Asclepias syriaca, (Common Milkweed)
The common milkweed, A. syriaca, is the plant that most people associate with the word “milkweed”. This is a tall and conspicuous species that sometimes forms large clones. The umbels bear large balls of pink to purplish flowers that have an attractive odor. This species is known to form hybrids with both A. exaltata (in the east) and A. speciosa (in the west). The seed pods open in the fall and early winter dispensing wind borne seeds. Among the milkweeds, this species is the best at colonizing in disturbed sites. Within its range it can be found in a broad array of habitats from croplands, to pastures, roadsides, ditches and old fields. It is surprisingly rare in prairies in the Midwest being found mostly in disturbed sites within these habitats. As an indigenous species of the southern Great Plains, it has all the attributes of what some ecologists call a “fugitive species”. That is, one whose appearance and persistence is dependent on disturbance due to its inability to compete with other vegetation. In the northern parts of its range it seems to be a more permanent member of the floral communities.
Native Americans used this species as a source of fibers and during the Second World War children in the northern states were encouraged to collect the seed pods that were processed for the coma, or floss, which was used for floatation in life vests. Today the coma is harvested for use in pillows and comforters.
According to the Field Guide to Medicinal Wild Plants or Edible Wild Plants, common milkweed is edible only under certain circumstances. Boiling can eliminate the bitter taste and toxicity of the sap, but this must be done very carefully to avoid the toxins. Eating milkweed is not recommended.
Distribution: AL, AR, CT, DC, DE, GA, IA, IL, IN, KS, KY, LA, MA, MD, ME, MI, MN, MO, MS, MT, NC, ND, NE, NH, NJ, NY, OH, OK, OR, PA, RI, SC, SD, TN, TX, VA, VT, WI, WV
Canada: MB, NB, NS, ON, PE, QC, SK
Flower: Slightly pendulous spherical umbels with as many as 100 flowers per umbel, but usually 30+/- flowers. 3+/- umbels per stem. Pedicels are 1 1/2 in (4 cm) long. Petals up to 1/3 in (9mm) long. Hoods and horns are white or purple. Corolla reflexes backward to expose the hoods and horns. Horn protrudes through the hoods.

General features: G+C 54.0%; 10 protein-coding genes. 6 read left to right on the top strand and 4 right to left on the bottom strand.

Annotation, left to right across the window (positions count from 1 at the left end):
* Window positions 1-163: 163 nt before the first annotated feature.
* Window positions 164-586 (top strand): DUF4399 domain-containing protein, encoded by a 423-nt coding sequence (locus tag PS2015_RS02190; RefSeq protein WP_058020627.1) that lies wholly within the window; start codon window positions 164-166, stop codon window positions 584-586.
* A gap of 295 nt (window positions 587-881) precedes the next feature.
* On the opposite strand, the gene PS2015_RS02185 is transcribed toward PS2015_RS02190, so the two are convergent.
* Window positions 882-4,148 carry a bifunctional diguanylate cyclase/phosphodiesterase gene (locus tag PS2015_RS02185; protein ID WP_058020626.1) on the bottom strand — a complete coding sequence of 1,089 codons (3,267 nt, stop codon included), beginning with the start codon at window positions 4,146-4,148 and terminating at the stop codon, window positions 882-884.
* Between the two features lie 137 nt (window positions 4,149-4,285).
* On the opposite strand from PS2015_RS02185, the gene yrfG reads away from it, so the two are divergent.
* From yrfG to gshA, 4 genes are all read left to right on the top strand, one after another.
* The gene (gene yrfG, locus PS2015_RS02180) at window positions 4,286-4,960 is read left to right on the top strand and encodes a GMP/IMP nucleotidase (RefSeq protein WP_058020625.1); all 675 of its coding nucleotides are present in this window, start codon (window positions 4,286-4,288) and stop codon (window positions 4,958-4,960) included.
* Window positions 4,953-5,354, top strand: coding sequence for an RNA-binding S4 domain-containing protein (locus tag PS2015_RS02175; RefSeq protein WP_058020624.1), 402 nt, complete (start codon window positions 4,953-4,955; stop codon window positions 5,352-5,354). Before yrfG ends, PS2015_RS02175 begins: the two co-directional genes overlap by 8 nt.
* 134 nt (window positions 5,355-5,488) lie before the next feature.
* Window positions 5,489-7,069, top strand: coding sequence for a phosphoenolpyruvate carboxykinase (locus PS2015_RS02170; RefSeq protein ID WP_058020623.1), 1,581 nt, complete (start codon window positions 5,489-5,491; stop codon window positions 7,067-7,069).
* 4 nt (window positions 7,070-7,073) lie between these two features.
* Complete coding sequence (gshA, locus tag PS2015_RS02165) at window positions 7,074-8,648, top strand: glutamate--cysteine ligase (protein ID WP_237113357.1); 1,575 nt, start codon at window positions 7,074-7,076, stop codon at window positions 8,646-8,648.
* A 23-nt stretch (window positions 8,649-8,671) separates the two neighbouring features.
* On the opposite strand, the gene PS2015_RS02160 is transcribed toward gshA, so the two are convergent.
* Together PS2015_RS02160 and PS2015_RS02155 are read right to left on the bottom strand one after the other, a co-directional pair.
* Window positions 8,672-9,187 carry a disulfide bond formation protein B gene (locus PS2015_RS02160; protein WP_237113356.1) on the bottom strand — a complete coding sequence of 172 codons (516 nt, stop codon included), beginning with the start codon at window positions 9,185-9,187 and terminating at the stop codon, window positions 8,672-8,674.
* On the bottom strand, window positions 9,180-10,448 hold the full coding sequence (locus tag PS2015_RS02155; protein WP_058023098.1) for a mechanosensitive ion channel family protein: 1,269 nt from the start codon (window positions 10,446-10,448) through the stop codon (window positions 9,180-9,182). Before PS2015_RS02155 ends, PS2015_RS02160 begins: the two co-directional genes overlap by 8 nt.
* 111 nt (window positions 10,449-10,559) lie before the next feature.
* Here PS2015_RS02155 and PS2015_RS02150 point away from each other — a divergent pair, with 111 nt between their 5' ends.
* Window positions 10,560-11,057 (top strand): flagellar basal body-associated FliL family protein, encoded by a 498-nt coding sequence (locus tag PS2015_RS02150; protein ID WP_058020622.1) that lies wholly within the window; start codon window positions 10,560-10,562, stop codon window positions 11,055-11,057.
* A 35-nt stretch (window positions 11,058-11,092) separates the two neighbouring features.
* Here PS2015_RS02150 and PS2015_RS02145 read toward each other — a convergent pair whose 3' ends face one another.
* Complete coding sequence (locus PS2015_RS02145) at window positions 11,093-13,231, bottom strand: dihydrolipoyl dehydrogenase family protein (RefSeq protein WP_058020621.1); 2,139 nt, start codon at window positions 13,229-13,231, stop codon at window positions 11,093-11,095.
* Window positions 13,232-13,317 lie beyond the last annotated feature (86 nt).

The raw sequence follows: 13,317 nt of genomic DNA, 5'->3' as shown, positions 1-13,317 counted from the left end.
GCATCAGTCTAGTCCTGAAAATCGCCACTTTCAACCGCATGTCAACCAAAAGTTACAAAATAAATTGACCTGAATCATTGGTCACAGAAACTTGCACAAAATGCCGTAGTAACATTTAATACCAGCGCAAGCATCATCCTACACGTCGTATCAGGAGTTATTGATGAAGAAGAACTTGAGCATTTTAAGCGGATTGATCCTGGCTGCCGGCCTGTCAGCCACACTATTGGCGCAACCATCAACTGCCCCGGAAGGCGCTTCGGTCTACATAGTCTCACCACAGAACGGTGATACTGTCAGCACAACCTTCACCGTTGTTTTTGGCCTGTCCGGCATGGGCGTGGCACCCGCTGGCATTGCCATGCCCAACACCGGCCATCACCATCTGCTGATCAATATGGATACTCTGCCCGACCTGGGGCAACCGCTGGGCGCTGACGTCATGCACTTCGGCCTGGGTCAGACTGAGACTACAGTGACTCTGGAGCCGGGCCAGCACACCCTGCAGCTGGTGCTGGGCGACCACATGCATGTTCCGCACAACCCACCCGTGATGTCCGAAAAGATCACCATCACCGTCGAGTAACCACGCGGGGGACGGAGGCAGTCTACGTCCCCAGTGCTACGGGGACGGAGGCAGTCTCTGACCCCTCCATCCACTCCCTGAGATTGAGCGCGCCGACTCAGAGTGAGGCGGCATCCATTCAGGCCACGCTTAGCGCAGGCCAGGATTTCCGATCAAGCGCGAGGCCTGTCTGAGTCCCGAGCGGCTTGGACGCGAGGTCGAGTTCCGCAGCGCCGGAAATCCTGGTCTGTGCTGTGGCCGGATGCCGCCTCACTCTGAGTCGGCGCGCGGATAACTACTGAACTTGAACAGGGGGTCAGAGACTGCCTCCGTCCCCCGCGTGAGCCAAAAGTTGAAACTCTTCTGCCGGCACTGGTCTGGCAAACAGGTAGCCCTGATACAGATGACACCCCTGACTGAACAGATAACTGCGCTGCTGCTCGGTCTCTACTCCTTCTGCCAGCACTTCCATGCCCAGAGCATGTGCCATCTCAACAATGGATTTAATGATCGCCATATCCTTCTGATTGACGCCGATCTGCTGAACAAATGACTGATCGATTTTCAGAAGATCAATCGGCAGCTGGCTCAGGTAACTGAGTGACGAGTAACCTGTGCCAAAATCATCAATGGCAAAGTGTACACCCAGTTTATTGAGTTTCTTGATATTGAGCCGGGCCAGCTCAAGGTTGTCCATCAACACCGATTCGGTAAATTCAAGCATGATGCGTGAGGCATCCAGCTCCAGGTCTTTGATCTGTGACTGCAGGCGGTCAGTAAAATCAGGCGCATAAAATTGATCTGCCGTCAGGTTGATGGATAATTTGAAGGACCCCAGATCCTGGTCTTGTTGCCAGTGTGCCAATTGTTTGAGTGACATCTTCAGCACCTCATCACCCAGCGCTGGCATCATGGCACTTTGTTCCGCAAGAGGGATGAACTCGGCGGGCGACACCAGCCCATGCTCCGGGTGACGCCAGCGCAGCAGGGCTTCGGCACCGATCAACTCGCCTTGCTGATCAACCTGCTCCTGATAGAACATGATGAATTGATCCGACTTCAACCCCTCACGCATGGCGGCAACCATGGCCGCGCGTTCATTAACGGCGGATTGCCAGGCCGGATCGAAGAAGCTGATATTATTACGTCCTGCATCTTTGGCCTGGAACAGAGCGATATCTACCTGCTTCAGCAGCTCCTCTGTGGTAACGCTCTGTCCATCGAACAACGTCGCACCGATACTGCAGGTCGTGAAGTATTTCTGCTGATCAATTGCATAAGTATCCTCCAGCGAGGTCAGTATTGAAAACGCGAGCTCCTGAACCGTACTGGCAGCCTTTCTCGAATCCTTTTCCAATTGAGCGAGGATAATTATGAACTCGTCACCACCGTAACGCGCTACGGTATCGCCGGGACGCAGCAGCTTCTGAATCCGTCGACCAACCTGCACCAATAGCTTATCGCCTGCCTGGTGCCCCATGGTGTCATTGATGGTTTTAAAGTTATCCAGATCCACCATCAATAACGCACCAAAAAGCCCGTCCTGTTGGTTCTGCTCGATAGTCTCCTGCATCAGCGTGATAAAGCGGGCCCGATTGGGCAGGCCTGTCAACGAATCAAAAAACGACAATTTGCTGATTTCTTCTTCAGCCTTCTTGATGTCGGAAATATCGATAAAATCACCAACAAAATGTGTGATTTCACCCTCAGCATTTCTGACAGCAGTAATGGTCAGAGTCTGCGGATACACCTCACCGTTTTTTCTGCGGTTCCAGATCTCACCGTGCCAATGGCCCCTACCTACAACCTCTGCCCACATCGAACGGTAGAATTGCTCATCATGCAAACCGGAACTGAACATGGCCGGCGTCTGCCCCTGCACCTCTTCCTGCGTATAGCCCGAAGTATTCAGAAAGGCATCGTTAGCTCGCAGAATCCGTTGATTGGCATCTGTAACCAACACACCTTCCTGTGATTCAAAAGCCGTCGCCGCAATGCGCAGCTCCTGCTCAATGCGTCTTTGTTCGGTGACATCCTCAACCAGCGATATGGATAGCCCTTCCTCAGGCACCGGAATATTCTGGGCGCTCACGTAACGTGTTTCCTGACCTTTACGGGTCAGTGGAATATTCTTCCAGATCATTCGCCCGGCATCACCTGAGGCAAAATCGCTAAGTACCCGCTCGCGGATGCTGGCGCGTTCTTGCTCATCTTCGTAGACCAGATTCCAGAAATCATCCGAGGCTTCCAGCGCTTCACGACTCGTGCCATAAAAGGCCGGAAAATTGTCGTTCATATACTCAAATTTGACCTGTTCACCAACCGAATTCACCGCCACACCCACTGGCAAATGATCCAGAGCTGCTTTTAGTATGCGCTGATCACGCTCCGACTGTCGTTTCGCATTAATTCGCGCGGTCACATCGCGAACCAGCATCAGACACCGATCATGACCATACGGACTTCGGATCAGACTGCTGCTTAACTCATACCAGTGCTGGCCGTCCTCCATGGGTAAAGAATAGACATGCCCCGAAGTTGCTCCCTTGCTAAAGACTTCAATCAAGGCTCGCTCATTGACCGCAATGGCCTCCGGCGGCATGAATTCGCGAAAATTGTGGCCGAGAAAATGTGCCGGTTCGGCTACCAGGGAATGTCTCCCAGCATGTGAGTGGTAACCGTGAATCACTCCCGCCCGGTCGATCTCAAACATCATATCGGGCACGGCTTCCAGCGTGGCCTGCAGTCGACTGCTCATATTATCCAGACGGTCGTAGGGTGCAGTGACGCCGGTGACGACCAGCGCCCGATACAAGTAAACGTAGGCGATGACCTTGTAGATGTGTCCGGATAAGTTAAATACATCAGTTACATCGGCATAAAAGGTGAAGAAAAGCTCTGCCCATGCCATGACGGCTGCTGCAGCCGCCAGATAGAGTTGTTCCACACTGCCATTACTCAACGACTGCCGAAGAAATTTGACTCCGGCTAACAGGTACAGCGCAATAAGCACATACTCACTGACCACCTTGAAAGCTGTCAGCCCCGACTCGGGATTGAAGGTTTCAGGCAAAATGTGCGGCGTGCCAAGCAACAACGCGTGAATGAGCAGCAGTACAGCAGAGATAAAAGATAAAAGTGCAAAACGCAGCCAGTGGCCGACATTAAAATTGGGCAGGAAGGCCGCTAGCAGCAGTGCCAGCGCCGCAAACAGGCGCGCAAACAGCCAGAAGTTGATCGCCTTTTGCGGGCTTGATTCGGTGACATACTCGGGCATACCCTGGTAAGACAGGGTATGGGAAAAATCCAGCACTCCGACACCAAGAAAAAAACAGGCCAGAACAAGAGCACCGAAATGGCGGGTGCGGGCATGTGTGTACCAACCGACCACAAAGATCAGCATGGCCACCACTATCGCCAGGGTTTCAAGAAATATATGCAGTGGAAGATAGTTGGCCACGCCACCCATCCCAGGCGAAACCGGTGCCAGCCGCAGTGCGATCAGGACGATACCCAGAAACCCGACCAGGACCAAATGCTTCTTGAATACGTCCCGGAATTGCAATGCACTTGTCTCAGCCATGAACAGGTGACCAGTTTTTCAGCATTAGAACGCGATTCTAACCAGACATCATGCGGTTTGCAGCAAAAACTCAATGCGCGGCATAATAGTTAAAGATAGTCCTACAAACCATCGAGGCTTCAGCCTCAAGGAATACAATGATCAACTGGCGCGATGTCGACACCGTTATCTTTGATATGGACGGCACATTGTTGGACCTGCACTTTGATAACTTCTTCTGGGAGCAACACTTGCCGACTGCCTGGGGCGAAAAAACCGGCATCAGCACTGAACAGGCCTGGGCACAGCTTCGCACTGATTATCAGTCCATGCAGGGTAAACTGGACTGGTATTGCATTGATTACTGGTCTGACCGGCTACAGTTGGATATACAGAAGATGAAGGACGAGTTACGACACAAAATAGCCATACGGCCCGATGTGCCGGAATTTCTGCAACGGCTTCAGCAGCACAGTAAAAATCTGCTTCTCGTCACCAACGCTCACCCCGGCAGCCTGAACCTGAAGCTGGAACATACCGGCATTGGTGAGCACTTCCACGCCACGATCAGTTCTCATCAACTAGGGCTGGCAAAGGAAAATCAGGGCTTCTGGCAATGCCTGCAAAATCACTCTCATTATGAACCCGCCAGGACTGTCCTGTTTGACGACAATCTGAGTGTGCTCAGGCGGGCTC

Foliage: Stem is stout and erect. Stem color varies from green to purplish. Fine white hairs cover the plant except the flowers. Leaf arrangement is opposite and attachment is sessile or petiolate with a short petioles.
Habitat: Open spaces, croplands, fields, meadows, prairies, railroads, waste ground, roadsides and a wide array of disturbed sites.
Height: Typically 3-5 feet (90-150 cm) but can reach 8 feet (240 cm) in ditches and gardens.
Leaves: 4-7 ½ in (10-19 cm) long and 2-4 1/3 in (5-11 cm) wide. Shape is variable and is described as ovate, oblong, lanceolate or elliptic. The rich dark green of the top of the leaves contrasts with a lighter green on the underside. Leaf pairs often perpendicular to each other with short petioles.
Roots: Moderately deep rooted with a broad net work of lateral roots (rhizomes) on established plants that give rise to ramets (stems) forming clones of genetically identical individuals.
Blossoming Season: May – August.
Life span: NA
Propagation: Seed. Spreads via rhizomes and forms small to large clones. Rhizomes can be cut and transplanted early in the spring.
Pods: Approximately 3 ½ in (9 cm) long to 1 2/3 in (4 cm) at the widest point. Pod color is grayish and is thick at the base and tapers down to a narrow tip. Pods are covered with hair and soft spikes. Pods split open between September-October.
Seed Color: Light brown.
Environment and Growth Requirements
Overhead Conditions: Not shade tolerant. Needs lots of sunlight.
Precipitation: 20-60 in (51-153 cm) annually.
Soil Texture: Medium to fine sandy, clayey, or rocky calcareous soils. Also found in well-drained loamy soils.
Temperature: Can tolerate a minimum temperature of –40 to –30 Fahrenheit (-40 to -34 Celsius).
Work Cited: missouriplants.com, Plants.usda.gov, Wikipedia.org, Arborday.org, Eduplace.com, Books.google.com (Ohio Experiment Station: Bulletin), Books.google.com (Perennial Weeds)
Photo: Monarch Watch Archive